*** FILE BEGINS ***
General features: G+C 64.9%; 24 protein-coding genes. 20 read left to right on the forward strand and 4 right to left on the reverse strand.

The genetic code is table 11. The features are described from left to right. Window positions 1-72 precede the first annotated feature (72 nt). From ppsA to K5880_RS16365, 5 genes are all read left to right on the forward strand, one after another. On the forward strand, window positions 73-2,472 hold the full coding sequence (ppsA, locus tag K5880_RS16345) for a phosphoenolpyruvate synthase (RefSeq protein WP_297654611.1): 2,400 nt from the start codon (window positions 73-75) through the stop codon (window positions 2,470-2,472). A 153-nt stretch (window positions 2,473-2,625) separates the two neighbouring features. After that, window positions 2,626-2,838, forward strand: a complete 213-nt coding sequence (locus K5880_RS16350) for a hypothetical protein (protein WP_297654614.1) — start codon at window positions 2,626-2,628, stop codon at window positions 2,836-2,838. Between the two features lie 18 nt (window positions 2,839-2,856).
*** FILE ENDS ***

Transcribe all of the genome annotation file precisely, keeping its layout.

General features: G+C 64.9%; 24 protein-coding genes. 20 read left to right on the forward strand and 4 right to left on the reverse strand.

The genetic code is table 11. The features are described from left to right. Window positions 1-72 precede the first annotated feature (72 nt). From ppsA to K5880_RS16365, 5 genes are all read left to right on the forward strand, one after another. On the forward strand, window positions 73-2,472 hold the full coding sequence (ppsA, locus tag K5880_RS16345) for a phosphoenolpyruvate synthase (RefSeq protein WP_297654611.1): 2,400 nt from the start codon (window positions 73-75) through the stop codon (window positions 2,470-2,472). A 153-nt stretch (window positions 2,473-2,625) separates the two neighbouring features. After that, window positions 2,626-2,838, forward strand: a complete 213-nt coding sequence (locus K5880_RS16350) for a hypothetical protein (protein WP_297654614.1) — start codon at window positions 2,626-2,628, stop codon at window positions 2,836-2,838. Between the two features lie 18 nt (window positions 2,839-2,856).